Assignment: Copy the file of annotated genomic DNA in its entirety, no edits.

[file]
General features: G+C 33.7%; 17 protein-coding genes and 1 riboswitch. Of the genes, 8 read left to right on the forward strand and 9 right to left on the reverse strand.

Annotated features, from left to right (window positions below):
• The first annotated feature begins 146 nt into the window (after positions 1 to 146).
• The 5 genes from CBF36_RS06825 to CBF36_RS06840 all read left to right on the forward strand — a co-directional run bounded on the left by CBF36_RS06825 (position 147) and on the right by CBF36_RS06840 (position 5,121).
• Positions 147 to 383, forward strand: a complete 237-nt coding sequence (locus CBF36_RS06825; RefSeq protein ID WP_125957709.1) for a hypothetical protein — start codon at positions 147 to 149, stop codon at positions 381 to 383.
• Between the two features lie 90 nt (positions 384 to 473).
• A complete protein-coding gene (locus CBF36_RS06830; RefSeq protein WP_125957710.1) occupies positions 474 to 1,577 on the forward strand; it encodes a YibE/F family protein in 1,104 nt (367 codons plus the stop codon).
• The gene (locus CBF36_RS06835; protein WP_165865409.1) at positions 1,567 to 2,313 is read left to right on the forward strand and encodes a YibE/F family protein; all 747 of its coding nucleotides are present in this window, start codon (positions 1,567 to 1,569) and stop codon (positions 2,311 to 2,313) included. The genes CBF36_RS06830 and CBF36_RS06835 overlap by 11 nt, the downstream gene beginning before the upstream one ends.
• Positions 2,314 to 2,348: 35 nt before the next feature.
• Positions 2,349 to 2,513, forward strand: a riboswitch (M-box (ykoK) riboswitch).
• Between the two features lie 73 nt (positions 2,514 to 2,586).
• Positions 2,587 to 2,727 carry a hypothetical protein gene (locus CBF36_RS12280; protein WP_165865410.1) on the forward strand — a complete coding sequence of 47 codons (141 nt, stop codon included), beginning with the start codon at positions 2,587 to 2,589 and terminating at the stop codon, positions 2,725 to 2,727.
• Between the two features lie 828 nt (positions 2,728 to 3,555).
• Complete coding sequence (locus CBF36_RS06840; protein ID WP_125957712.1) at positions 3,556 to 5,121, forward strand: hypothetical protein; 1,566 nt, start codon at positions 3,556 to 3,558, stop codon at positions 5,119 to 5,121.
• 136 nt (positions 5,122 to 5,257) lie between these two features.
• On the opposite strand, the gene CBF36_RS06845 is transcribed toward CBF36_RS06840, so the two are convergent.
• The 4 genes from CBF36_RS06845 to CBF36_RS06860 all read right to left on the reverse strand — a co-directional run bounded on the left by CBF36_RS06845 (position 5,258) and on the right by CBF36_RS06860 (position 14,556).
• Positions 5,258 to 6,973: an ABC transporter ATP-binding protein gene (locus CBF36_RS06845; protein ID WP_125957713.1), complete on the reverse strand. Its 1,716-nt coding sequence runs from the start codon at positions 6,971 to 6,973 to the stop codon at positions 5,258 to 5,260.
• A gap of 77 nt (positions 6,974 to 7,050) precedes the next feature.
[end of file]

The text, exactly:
General features: G+C 33.7%; 17 protein-coding genes and 1 riboswitch. Of the genes, 8 read left to right on the forward strand and 9 right to left on the reverse strand.

Annotated features, from left to right (window positions below):
• The first annotated feature begins 146 nt into the window (after positions 1 to 146).
• The 5 genes from CBF36_RS06825 to CBF36_RS06840 all read left to right on the forward strand — a co-directional run bounded on the left by CBF36_RS06825 (position 147) and on the right by CBF36_RS06840 (position 5,121).
• Positions 147 to 383, forward strand: a complete 237-nt coding sequence (locus CBF36_RS06825; RefSeq protein ID WP_125957709.1) for a hypothetical protein — start codon at positions 147 to 149, stop codon at positions 381 to 383.
• Between the two features lie 90 nt (positions 384 to 473).
• A complete protein-coding gene (locus CBF36_RS06830; RefSeq protein WP_125957710.1) occupies positions 474 to 1,577 on the forward strand; it encodes a YibE/F family protein in 1,104 nt (367 codons plus the stop codon).
• The gene (locus CBF36_RS06835; protein WP_165865409.1) at positions 1,567 to 2,313 is read left to right on the forward strand and encodes a YibE/F family protein; all 747 of its coding nucleotides are present in this window, start codon (positions 1,567 to 1,569) and stop codon (positions 2,311 to 2,313) included. The genes CBF36_RS06830 and CBF36_RS06835 overlap by 11 nt, the downstream gene beginning before the upstream one ends.
• Positions 2,314 to 2,348: 35 nt before the next feature.
• Positions 2,349 to 2,513, forward strand: a riboswitch (M-box (ykoK) riboswitch).
• Between the two features lie 73 nt (positions 2,514 to 2,586).
• Positions 2,587 to 2,727 carry a hypothetical protein gene (locus CBF36_RS12280; protein WP_165865410.1) on the forward strand — a complete coding sequence of 47 codons (141 nt, stop codon included), beginning with the start codon at positions 2,587 to 2,589 and terminating at the stop codon, positions 2,725 to 2,727.
• Between the two features lie 828 nt (positions 2,728 to 3,555).
• Complete coding sequence (locus CBF36_RS06840; protein ID WP_125957712.1) at positions 3,556 to 5,121, forward strand: hypothetical protein; 1,566 nt, start codon at positions 3,556 to 3,558, stop codon at positions 5,119 to 5,121.
• 136 nt (positions 5,122 to 5,257) lie between these two features.
• On the opposite strand, the gene CBF36_RS06845 is transcribed toward CBF36_RS06840, so the two are convergent.
• The 4 genes from CBF36_RS06845 to CBF36_RS06860 all read right to left on the reverse strand — a co-directional run bounded on the left by CBF36_RS06845 (position 5,258) and on the right by CBF36_RS06860 (position 14,556).
• Positions 5,258 to 6,973: an ABC transporter ATP-binding protein gene (locus CBF36_RS06845; protein ID WP_125957713.1), complete on the reverse strand. Its 1,716-nt coding sequence runs from the start codon at positions 6,971 to 6,973 to the stop codon at positions 5,258 to 5,260.
• A gap of 77 nt (positions 6,974 to 7,050) precedes the next feature.